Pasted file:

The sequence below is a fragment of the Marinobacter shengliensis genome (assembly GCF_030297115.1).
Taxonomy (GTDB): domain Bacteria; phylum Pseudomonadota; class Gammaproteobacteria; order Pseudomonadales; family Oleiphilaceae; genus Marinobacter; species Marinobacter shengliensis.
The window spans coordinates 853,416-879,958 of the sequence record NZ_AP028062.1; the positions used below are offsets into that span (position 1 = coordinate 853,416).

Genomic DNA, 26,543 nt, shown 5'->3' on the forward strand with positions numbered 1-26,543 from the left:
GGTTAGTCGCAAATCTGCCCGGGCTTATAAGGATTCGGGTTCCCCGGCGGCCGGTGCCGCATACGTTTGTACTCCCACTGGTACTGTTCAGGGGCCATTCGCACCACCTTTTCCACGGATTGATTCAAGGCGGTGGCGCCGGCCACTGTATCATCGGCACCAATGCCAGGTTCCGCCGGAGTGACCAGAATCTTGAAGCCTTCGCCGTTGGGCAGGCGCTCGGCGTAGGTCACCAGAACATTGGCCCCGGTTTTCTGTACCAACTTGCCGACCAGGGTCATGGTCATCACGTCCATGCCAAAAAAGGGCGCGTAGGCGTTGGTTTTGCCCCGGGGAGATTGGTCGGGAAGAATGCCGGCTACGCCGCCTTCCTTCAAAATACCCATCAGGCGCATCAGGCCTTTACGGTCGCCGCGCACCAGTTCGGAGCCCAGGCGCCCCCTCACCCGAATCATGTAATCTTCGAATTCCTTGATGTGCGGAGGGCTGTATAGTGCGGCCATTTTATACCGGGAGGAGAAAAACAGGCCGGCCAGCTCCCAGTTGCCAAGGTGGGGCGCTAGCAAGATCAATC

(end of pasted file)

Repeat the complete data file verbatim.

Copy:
The sequence below is a fragment of the Marinobacter shengliensis genome (assembly GCF_030297115.1).
Taxonomy (GTDB): domain Bacteria; phylum Pseudomonadota; class Gammaproteobacteria; order Pseudomonadales; family Oleiphilaceae; genus Marinobacter; species Marinobacter shengliensis.
The window spans coordinates 853,416-879,958 of the sequence record NZ_AP028062.1; the positions used below are offsets into that span (position 1 = coordinate 853,416).

Genomic DNA, 26,543 nt, shown 5'->3' on the forward strand with positions numbered 1-26,543 from the left:
GGTTAGTCGCAAATCTGCCCGGGCTTATAAGGATTCGGGTTCCCCGGCGGCCGGTGCCGCATACGTTTGTACTCCCACTGGTACTGTTCAGGGGCCATTCGCACCACCTTTTCCACGGATTGATTCAAGGCGGTGGCGCCGGCCACTGTATCATCGGCACCAATGCCAGGTTCCGCCGGAGTGACCAGAATCTTGAAGCCTTCGCCGTTGGGCAGGCGCTCGGCGTAGGTCACCAGAACATTGGCCCCGGTTTTCTGTACCAACTTGCCGACCAGGGTCATGGTCATCACGTCCATGCCAAAAAAGGGCGCGTAGGCGTTGGTTTTGCCCCGGGGAGATTGGTCGGGAAGAATGCCGGCTACGCCGCCTTCCTTCAAAATACCCATCAGGCGCATCAGGCCTTTACGGTCGCCGCGCACCAGTTCGGAGCCCAGGCGCCCCCTCACCCGAATCATGTAATCTTCGAATTCCTTGATGTGCGGAGGGCTGTATAGTGCGGCCATTTTATACCGGGAGGAGAAAAACAGGCCGGCCAGCTCCCAGTTGCCAAGGTGGGGCGCTAGCAAGATCAATC